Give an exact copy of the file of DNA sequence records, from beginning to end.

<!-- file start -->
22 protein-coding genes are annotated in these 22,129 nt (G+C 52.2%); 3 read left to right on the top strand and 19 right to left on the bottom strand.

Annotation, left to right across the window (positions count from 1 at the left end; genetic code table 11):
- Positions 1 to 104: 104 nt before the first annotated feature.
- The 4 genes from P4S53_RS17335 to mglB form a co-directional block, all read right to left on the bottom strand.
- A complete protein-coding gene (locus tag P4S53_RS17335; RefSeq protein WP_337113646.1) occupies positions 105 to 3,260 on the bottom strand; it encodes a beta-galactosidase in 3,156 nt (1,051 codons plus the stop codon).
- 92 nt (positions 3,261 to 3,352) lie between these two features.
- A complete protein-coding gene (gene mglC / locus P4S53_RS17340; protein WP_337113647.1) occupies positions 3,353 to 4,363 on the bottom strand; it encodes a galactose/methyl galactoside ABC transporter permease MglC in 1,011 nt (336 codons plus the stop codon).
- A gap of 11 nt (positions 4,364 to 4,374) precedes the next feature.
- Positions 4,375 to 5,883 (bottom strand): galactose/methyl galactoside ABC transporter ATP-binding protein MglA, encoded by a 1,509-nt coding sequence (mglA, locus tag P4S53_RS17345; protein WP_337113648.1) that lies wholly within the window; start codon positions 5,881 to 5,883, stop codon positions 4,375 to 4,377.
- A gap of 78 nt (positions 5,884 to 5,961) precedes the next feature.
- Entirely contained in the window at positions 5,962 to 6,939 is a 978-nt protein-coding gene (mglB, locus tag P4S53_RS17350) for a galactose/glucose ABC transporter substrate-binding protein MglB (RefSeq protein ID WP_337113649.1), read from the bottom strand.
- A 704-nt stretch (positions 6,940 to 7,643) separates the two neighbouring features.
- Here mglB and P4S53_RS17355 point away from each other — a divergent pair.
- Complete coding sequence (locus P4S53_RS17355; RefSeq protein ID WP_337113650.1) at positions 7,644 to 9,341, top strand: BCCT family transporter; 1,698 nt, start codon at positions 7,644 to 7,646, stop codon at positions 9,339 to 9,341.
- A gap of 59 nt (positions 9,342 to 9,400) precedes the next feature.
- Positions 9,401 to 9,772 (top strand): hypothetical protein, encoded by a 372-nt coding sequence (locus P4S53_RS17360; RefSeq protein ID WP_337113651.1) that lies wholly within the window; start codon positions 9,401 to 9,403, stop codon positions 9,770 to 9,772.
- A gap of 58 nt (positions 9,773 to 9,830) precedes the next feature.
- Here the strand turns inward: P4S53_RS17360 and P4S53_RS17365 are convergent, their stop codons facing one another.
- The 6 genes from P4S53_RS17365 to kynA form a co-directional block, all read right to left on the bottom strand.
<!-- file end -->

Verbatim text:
22 protein-coding genes are annotated in these 22,129 nt (G+C 52.2%); 3 read left to right on the top strand and 19 right to left on the bottom strand.

Annotation, left to right across the window (positions count from 1 at the left end; genetic code table 11):
- Positions 1 to 104: 104 nt before the first annotated feature.
- The 4 genes from P4S53_RS17335 to mglB form a co-directional block, all read right to left on the bottom strand.
- A complete protein-coding gene (locus tag P4S53_RS17335; RefSeq protein WP_337113646.1) occupies positions 105 to 3,260 on the bottom strand; it encodes a beta-galactosidase in 3,156 nt (1,051 codons plus the stop codon).
- 92 nt (positions 3,261 to 3,352) lie between these two features.
- A complete protein-coding gene (gene mglC / locus P4S53_RS17340; protein WP_337113647.1) occupies positions 3,353 to 4,363 on the bottom strand; it encodes a galactose/methyl galactoside ABC transporter permease MglC in 1,011 nt (336 codons plus the stop codon).
- A gap of 11 nt (positions 4,364 to 4,374) precedes the next feature.
- Positions 4,375 to 5,883 (bottom strand): galactose/methyl galactoside ABC transporter ATP-binding protein MglA, encoded by a 1,509-nt coding sequence (mglA, locus tag P4S53_RS17345; protein WP_337113648.1) that lies wholly within the window; start codon positions 5,881 to 5,883, stop codon positions 4,375 to 4,377.
- A gap of 78 nt (positions 5,884 to 5,961) precedes the next feature.
- Entirely contained in the window at positions 5,962 to 6,939 is a 978-nt protein-coding gene (mglB, locus tag P4S53_RS17350) for a galactose/glucose ABC transporter substrate-binding protein MglB (RefSeq protein ID WP_337113649.1), read from the bottom strand.
- A 704-nt stretch (positions 6,940 to 7,643) separates the two neighbouring features.
- Here mglB and P4S53_RS17355 point away from each other — a divergent pair.
- Complete coding sequence (locus P4S53_RS17355; RefSeq protein ID WP_337113650.1) at positions 7,644 to 9,341, top strand: BCCT family transporter; 1,698 nt, start codon at positions 7,644 to 7,646, stop codon at positions 9,339 to 9,341.
- A gap of 59 nt (positions 9,342 to 9,400) precedes the next feature.
- Positions 9,401 to 9,772 (top strand): hypothetical protein, encoded by a 372-nt coding sequence (locus P4S53_RS17360; RefSeq protein ID WP_337113651.1) that lies wholly within the window; start codon positions 9,401 to 9,403, stop codon positions 9,770 to 9,772.
- A gap of 58 nt (positions 9,773 to 9,830) precedes the next feature.
- Here the strand turns inward: P4S53_RS17360 and P4S53_RS17365 are convergent, their stop codons facing one another.
- The 6 genes from P4S53_RS17365 to kynA form a co-directional block, all read right to left on the bottom strand.